Windows 10 Mail app Review

Microsoft has been making a lot of improvements to the Mail app in Windows 10. It has gone from mediocre to very capable app, though some key features are still missing, and we are hoping these issues will be rectified in time for the July 29, 2015, official launch. In this post we will see is new features, how to create or add new email account, create signature, how to use it to send & receive email, etc.

The mail app is a stripped down version of the Outlook app found on the web and in Office. It comes with all the essential features that users would need to check their mail and reply to a sender, so it should be okay for most users. But for those on the advanced side of the spectrum, they might need a lot more.


Windows 10 Mail app

Launching the mail app for the first time doesn’t throw users right into their email. It comes up with a Get Started button, along with the option to choose your account. Once that is done, the user will be brought to the inbox and from there they can read the latest email.

Let’s talk about how to use this decent enough Mail app.

With the Windows 10 Mail app, users can add several mail accounts from other providers such as Google, Yahoo, iCloud, a second Outlook account and more via POP 3 or IMAP.

Read: Best Free Email Clients for Windows 10 PC.

Create or add new email account in Windows 10 Mail app

If you are using Microsoft Account to sign in to your Windows 10 PC, the Mail app will automatically create your mail account. If you are using a Local Account, then you can create a new email account in the Windows 10 Mail App as follows: Open Mail app > Click on the Switch to Settings gear icon in the bottom left corner > Click on Accounts in the Settings panel which pops up from the right side. Now click on Add a account.

A new window within the Mail app should now be visible. From here all users should see “Choose an Account”, and below it are all the mail accounts users can add. For the ones that are not available, they can only be added via POP 3 and IMAP.

To add other email accounts from POP and or IMAP, we suggest checking if POP and IMAP has been activated in the mail account you might want to use. If they are not, make sure to do so before trying to add them to the Windows 10 Mail app.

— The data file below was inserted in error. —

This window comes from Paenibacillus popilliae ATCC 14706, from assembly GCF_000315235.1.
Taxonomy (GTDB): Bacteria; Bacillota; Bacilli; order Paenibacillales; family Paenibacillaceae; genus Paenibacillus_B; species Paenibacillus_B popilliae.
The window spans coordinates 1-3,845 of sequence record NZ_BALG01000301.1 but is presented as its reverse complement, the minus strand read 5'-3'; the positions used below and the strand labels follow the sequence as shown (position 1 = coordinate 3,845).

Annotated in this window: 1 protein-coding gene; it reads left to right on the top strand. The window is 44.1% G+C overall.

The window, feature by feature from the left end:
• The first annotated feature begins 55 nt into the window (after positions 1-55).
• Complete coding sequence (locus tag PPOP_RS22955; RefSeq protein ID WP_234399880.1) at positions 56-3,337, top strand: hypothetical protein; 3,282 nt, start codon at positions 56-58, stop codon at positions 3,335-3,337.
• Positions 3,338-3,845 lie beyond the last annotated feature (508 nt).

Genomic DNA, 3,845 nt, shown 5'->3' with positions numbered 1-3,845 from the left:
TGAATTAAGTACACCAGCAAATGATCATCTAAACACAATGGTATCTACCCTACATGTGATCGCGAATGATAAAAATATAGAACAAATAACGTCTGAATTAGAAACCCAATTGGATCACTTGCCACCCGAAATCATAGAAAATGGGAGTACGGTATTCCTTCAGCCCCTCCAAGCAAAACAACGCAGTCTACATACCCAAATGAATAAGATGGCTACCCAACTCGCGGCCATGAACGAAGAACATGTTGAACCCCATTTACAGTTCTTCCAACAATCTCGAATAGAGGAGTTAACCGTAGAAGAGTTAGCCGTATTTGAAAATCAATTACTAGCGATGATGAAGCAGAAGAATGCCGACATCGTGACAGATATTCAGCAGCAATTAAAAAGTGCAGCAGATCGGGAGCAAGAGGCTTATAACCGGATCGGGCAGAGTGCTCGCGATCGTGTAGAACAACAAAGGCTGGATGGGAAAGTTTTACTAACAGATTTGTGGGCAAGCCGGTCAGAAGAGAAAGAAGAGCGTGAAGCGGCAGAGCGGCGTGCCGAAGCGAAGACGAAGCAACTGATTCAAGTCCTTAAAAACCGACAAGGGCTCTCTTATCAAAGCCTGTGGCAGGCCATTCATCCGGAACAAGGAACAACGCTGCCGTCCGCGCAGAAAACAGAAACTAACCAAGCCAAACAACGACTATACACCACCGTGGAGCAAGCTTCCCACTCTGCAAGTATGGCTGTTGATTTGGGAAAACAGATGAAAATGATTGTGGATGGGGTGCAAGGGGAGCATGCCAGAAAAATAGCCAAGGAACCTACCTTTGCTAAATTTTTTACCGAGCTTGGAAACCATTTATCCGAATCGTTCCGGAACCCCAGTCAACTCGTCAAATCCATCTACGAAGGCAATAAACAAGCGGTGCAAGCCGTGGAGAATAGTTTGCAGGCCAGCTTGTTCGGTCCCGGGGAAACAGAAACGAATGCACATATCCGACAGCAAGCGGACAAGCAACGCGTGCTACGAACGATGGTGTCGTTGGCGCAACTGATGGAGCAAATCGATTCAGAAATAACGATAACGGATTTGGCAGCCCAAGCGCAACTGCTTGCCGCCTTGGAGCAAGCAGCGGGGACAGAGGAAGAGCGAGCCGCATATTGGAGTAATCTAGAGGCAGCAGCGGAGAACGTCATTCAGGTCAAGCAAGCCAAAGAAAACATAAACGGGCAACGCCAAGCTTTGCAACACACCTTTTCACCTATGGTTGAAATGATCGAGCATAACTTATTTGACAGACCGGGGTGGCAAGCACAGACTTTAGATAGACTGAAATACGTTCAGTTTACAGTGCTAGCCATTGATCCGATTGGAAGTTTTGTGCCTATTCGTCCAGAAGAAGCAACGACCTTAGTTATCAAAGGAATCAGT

We should point out that if your Outlook mail account already have other mail accounts added beforehand, there should be no need to add them all over again. Just click on the “More” button below “Inbox” to get access to these accounts.

Right-Click on your favorite account to pin it to the Favorites section or to the Start Menu. You can also add multiple Live Tiles for multiple Email Accounts.

Back to the Settings section. You might have noticed a button that says “Background” last time around. Yes, that’s exactly what it means, you can change the background from the dull blue cloud looking picture to anything that fits your mood today.

In the Reading option, users can change how the app mark emails as read, along with opening the next mail automatically.

In the Options section under Settings, users have the ability to customize the Swipe options. This is designed for folks using a touch enabled Windows 10 machine.

Users can also change the signature, and customize what happens when a mail is received. For example, the Mail app can play a sound, and show a notification banner which when clicked on, will launch the app if it is closed.

Overall, the Windows 10 Mail app experience is basic and nothing exceptional. There’s no way right now to highlight multiple emails with just a single click for deletion, something that every Mail app should have.

Some of you might want to also read this post on Windows 10 Mail app tips and tricks. See this post if Windows 10 Mail and Calendar app freezes. This post will show you how to add an alternate calendar in Mail & Calendar app in Windows 10.

Next: Read about the Windows 10 Calendar App.

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Vamien McKalin possesses the awesome power of walking on water like a boss. He's also a person who enjoys writing about technology, comics, video games, and anything related to the geek world.